Customer Perceptions of a Thin-Client Micro-Payment System: Issues and Experiences

Customer Perceptions of a Thin-Client Micro-Payment System: Issues and Experiences

Xiaoling Dai (University of Auckland, New Zealand) and John Grundy (University of Auckland, New Zealand)
Copyright: © 2004 |Pages: 18
DOI: 10.4018/978-1-59140-257-2.ch008
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Abstract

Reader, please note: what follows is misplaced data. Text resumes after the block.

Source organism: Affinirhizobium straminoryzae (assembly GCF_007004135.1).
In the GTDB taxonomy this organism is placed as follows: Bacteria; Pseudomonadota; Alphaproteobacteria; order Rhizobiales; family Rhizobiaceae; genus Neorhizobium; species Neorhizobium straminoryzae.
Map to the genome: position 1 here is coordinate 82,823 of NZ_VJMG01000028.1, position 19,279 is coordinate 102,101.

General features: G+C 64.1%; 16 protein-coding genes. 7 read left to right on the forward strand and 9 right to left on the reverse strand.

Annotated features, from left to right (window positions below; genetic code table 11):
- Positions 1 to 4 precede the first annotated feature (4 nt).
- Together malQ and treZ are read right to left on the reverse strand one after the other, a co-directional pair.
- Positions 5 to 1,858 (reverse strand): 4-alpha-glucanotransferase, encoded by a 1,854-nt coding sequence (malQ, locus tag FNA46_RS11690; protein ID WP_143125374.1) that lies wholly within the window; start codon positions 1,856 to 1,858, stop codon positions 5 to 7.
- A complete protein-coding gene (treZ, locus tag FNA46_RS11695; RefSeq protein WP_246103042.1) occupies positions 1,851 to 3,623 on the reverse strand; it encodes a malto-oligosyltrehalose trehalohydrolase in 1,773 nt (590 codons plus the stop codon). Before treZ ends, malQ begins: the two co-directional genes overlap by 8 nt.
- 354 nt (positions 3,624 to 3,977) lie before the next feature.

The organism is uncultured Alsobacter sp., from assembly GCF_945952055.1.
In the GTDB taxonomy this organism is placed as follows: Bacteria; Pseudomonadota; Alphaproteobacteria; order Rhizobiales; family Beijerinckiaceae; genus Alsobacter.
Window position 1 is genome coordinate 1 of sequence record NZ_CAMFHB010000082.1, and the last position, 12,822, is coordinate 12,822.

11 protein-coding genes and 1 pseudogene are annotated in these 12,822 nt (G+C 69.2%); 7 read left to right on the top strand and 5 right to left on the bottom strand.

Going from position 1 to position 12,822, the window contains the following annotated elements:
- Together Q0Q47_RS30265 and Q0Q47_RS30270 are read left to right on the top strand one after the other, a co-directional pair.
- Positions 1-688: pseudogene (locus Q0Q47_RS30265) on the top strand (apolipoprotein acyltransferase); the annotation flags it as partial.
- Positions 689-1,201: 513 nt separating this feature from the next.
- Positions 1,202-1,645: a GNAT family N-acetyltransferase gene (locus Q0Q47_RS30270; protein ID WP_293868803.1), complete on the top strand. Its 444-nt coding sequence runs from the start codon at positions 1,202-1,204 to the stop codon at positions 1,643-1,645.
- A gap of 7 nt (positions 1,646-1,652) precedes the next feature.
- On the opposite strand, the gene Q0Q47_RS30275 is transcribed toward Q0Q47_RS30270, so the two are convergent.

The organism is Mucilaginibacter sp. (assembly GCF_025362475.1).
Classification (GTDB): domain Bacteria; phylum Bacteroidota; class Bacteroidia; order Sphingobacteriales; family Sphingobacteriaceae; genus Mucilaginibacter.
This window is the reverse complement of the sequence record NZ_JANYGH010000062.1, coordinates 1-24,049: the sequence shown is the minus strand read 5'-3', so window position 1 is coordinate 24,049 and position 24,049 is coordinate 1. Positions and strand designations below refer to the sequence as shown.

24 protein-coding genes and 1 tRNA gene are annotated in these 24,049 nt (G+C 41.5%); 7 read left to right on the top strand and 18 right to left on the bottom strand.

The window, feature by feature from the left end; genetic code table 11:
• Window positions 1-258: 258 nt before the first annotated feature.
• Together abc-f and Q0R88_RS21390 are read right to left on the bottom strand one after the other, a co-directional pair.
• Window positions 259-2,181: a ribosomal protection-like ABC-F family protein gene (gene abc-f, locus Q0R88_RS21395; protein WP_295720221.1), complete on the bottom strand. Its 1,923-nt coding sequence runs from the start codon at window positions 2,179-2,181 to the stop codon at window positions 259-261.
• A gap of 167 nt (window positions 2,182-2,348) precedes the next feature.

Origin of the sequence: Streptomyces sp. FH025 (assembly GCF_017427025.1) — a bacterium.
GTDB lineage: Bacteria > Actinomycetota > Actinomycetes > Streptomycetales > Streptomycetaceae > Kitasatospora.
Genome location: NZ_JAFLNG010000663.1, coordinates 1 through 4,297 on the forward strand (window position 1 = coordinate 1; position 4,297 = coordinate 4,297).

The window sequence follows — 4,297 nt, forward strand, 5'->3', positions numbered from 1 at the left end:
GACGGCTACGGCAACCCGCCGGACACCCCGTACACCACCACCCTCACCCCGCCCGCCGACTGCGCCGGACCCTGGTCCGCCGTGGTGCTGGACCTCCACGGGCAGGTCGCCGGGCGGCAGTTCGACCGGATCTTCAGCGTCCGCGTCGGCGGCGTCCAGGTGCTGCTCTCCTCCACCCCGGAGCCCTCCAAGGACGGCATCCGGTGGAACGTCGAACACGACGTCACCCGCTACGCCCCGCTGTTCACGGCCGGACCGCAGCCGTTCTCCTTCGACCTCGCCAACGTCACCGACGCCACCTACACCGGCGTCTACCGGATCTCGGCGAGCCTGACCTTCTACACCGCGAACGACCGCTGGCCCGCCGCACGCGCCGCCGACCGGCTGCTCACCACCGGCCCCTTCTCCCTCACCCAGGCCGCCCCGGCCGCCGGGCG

Two fundamental payment methods exist for online information purchase: macro-payment and micro-payment. Traditional macro-payment methods, like credit and charge cards and digital currency, are suitable for large-value, low-volume transactions. However, large-volume, low-value commodities, such as discrete units of information from a website, better suit a micro-payment model. In micro-payment, customers pay for large numbers of small value goods (e.g., per-web page view) with “e-coins”, typically of very small value each. We have carried out an empirical assessment of micro-payment and macro-payment purchasing models for an online newspaper application. We report on the design of our experiment, the two kinds of micro-payment (client and server-side e-wallets) used, and customer feedback. We also carried out an assessment of customer effort and economic trade-off when using these services, and compared the results of this assessment to a survey of customers using each system. We present directions for further online payment research aiming to improve the overall satisfaction and efficiency of payment models for end users.

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